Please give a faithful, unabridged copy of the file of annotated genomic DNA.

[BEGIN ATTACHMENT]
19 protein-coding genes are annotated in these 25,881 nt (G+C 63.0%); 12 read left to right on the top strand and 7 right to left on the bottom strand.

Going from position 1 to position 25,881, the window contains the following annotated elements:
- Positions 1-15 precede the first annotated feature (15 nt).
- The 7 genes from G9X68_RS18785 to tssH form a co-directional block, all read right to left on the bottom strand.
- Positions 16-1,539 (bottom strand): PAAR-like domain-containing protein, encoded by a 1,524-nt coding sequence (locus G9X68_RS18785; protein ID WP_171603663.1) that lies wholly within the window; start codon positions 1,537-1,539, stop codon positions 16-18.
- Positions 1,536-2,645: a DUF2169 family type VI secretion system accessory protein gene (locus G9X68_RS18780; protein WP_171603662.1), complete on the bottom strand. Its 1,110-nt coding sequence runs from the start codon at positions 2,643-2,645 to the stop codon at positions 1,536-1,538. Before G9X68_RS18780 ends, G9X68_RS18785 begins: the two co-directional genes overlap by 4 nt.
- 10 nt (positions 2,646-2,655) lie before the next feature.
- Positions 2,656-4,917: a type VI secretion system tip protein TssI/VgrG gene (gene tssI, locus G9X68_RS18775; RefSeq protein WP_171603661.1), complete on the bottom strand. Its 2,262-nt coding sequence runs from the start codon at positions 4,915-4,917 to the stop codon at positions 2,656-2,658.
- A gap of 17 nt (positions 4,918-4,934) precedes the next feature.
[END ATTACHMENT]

19 protein-coding genes are annotated in these 25,881 nt (G+C 63.0%); 12 read left to right on the top strand and 7 right to left on the bottom strand.

Going from position 1 to position 25,881, the window contains the following annotated elements:
- Positions 1-15 precede the first annotated feature (15 nt).
- The 7 genes from G9X68_RS18785 to tssH form a co-directional block, all read right to left on the bottom strand.
- Positions 16-1,539 (bottom strand): PAAR-like domain-containing protein, encoded by a 1,524-nt coding sequence (locus G9X68_RS18785; protein ID WP_171603663.1) that lies wholly within the window; start codon positions 1,537-1,539, stop codon positions 16-18.
- Positions 1,536-2,645: a DUF2169 family type VI secretion system accessory protein gene (locus G9X68_RS18780; protein WP_171603662.1), complete on the bottom strand. Its 1,110-nt coding sequence runs from the start codon at positions 2,643-2,645 to the stop codon at positions 1,536-1,538. Before G9X68_RS18780 ends, G9X68_RS18785 begins: the two co-directional genes overlap by 4 nt.
- 10 nt (positions 2,646-2,655) lie before the next feature.
- Positions 2,656-4,917: a type VI secretion system tip protein TssI/VgrG gene (gene tssI, locus G9X68_RS18775; RefSeq protein WP_171603661.1), complete on the bottom strand. Its 2,262-nt coding sequence runs from the start codon at positions 4,915-4,917 to the stop codon at positions 2,656-2,658.
- A gap of 17 nt (positions 4,918-4,934) precedes the next feature.